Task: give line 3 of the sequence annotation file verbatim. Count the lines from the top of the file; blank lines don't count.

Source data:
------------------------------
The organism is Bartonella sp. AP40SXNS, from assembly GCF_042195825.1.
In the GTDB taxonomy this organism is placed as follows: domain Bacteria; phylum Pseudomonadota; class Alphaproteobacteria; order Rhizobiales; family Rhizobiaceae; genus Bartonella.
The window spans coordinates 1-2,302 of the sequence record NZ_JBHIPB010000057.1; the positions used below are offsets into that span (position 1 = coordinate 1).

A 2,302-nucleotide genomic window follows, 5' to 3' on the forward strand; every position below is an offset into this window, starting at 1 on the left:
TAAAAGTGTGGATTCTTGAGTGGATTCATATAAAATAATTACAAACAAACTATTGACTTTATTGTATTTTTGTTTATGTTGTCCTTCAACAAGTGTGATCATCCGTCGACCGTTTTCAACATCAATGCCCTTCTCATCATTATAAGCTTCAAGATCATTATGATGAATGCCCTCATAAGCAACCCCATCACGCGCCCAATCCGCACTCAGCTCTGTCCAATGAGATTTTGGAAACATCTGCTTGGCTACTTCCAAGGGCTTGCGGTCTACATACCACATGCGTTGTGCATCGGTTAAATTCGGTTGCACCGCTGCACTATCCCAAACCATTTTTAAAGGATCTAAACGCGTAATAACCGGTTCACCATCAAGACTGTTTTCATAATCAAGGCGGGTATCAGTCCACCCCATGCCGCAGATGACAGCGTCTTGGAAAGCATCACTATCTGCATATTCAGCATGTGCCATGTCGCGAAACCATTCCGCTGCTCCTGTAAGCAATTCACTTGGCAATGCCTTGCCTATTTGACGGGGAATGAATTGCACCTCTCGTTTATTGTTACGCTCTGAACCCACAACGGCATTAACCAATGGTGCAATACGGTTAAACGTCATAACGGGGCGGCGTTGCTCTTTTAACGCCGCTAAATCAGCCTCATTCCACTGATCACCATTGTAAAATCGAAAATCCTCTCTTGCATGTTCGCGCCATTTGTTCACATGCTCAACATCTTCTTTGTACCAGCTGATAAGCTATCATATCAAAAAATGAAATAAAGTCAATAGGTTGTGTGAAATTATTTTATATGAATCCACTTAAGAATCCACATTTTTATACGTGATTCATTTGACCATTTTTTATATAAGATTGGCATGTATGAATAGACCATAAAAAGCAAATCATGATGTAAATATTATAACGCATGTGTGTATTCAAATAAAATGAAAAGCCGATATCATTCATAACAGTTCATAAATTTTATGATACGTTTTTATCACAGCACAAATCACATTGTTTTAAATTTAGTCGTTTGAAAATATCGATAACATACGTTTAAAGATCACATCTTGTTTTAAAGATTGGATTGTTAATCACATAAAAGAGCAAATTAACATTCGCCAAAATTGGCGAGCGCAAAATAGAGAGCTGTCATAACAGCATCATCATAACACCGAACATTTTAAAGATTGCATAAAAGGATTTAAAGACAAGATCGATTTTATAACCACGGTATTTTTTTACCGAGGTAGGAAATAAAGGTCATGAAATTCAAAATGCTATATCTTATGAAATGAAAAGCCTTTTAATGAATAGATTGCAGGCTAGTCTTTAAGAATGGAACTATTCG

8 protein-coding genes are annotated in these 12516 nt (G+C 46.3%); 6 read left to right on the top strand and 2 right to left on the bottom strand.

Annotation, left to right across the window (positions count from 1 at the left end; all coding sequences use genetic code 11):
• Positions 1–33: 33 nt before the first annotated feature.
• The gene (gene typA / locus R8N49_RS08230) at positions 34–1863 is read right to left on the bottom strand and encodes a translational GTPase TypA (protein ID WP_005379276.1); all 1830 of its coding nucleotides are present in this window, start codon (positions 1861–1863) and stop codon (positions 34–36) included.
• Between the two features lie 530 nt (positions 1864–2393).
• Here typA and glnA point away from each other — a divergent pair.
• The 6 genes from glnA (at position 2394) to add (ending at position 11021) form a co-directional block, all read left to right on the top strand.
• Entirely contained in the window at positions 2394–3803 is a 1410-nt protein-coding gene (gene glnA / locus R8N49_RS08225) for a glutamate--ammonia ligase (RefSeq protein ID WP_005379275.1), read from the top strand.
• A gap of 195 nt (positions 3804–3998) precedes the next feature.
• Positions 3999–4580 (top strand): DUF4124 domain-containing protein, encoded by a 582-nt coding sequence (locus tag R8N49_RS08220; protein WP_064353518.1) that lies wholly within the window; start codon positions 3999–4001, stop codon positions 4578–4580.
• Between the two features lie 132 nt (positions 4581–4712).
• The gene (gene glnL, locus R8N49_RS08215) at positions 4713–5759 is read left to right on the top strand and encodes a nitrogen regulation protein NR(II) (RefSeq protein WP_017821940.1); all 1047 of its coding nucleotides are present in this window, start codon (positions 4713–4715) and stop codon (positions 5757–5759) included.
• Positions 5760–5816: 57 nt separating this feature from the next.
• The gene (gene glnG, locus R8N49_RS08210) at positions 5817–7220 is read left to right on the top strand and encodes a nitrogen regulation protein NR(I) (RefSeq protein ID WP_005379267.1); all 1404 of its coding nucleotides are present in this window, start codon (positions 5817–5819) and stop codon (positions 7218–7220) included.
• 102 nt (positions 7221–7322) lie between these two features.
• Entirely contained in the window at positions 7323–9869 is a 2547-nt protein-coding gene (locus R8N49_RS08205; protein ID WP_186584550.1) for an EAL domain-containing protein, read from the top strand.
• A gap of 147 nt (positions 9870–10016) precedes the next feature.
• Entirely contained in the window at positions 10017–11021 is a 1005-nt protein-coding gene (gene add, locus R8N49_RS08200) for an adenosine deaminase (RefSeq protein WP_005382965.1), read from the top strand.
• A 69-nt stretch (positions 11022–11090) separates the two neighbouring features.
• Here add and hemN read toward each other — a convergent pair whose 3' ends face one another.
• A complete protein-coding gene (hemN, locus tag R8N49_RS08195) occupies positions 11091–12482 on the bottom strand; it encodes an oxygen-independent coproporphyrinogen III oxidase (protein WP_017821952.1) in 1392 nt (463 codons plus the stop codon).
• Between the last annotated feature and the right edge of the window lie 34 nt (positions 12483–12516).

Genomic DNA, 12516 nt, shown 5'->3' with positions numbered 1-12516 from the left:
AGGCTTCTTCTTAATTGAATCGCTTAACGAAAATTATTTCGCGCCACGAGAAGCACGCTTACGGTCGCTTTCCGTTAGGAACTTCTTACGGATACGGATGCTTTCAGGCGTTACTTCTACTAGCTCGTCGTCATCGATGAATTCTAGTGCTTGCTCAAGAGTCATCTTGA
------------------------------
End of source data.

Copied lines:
The window spans coordinates 1-2,302 of the sequence record NZ_JBHIPB010000057.1; the positions used below are offsets into that span (position 1 = coordinate 1).